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Click to listen to Chris’ conversation with Andre Dubus III. (38 minutes, 18 mb mp3)

Andre Dubus III has written a Dickensian memoir in a Mark Wahlberg sort of setting. Townie is the tale of a bullied little boy (eldest son of a Louisiana family in a broken-down Massachusetts mill town) becoming, first, a one-punch knockout street fighter, and later a National Book Award finalist for The House of Sand and Fog. Strangely, beautifully, painfully along the way, he finds himself coming into the same demanding vocation — writing — that had drawn his famous father away from a severely neglected family.

The story unfolds in the 1970s along the Merrimack River, just downstream from the scene of Wahlberg’s almost-Oscar movie, “The Fighter.” We’re in the same rough bars with the same wacko clans, hearing the same bad Boston accents — his friend Cleary says he’s always “hawny in the mawning.” As in Dickens, we are confronting social squalor in the home of the great imperial nation and wondering where the glory went — or where it is hiding in the town, even now.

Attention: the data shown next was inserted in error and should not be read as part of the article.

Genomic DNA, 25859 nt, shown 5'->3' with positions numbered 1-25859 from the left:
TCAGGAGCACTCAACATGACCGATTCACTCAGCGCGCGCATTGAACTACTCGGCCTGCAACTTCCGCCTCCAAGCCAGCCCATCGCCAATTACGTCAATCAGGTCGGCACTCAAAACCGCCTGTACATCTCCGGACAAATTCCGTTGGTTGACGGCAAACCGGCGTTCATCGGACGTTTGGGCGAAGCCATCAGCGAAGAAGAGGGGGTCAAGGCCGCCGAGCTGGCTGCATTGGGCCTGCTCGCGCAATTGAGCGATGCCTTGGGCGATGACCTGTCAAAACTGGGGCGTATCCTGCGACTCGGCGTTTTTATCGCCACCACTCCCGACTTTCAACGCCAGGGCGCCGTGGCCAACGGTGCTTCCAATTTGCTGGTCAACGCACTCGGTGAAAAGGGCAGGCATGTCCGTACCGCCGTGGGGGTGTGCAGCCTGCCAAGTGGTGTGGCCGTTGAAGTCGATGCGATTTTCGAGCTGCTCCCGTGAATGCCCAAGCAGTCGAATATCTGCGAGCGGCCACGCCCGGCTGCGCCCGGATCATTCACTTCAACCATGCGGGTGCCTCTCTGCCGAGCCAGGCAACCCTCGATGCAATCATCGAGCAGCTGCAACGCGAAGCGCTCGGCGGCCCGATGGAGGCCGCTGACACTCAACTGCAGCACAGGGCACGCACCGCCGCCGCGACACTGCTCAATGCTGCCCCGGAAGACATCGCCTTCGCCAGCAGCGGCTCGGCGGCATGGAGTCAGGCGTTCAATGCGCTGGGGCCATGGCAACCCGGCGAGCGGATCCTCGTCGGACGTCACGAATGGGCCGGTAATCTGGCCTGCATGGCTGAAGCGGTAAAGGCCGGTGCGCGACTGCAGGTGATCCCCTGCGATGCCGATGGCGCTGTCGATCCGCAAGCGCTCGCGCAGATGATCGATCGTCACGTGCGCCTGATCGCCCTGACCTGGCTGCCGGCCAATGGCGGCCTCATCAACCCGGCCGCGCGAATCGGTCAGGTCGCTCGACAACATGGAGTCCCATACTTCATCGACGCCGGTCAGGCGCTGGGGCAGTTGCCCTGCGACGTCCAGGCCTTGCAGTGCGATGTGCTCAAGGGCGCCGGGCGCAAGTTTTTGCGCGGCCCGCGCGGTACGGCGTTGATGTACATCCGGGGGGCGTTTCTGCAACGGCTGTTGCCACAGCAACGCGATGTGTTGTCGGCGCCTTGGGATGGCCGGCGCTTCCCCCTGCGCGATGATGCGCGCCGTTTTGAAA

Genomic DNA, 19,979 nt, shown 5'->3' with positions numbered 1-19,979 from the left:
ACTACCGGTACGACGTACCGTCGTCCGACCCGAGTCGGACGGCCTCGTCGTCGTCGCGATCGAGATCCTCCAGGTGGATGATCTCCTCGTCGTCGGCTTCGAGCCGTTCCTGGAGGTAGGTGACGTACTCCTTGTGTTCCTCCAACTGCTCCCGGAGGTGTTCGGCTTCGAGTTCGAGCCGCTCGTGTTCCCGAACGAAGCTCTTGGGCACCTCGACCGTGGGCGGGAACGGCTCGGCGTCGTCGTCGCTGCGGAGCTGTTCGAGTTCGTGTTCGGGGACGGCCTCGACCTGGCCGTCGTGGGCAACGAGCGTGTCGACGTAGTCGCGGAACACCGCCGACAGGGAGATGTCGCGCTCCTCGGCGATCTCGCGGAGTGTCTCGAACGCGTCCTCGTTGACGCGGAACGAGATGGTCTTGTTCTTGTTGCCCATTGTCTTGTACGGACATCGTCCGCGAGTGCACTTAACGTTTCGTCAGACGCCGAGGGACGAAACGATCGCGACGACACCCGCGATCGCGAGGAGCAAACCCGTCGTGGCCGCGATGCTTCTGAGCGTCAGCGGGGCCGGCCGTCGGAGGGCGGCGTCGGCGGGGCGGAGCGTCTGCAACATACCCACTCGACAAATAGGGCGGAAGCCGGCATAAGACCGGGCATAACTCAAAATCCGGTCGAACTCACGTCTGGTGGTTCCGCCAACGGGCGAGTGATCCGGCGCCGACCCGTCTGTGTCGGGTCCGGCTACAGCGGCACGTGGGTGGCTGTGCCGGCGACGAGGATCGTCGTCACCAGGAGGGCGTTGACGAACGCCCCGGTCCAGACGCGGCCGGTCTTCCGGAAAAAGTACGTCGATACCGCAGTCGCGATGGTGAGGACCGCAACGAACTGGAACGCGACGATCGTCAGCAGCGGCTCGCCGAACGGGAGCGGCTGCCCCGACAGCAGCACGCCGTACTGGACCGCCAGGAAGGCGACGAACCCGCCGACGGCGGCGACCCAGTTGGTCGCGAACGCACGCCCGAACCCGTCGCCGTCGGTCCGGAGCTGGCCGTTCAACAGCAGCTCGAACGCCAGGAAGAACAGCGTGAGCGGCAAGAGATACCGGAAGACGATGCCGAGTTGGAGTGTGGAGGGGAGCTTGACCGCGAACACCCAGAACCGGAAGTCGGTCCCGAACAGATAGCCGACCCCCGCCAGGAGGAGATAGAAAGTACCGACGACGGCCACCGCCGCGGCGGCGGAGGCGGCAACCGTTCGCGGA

There’s a lot of wondrously authentic energy in Andre Dubus’s voice, on the page and in our conversation. I remarked to him: Townie reads like David Copperfield, with heaps of crystal meth, junk TV, Fritos and Vietnam thrown in. He’s speaking here about his own memory of metamorphosis, as the crysalis of the thug breaks and the artist starts to spread his wings:

It’s something that was semi-conscious, this thought of the membrane in my life, and then became more clarified as I began to describe it in this book. … One thing that I realized, I would see people that weren’t experienced fighters, and they would do this shoving match thing: “Oh yeah? Oh yeah?” Experienced fighters don’t do any foreplay; once they know it’s a fight situation they pound you in the face as hard as they can. … Once you learn how do it, that psychological hymen in you is always broken. You can always do it. Once you break through it you’ll know how to do it and you’ll keep doing it. And that’s the barrier; once you learn to cross that you can fight.

But to the writing: I had a very interesting, strange experience when I first began to write. It felt so familiar, and I couldn’t quite place what it was. But it was another kind of membrane, where I was allowing myself to seep into the being, into the private skin of another, an imaginary other. I had to somehow disappear to become them, in the same way as a fighter. I had to let my fear of my safety disappear and my sense of myself disappear.
Andre Dubus III in conversation with Chris Lydon in Boston, March 1, 2011.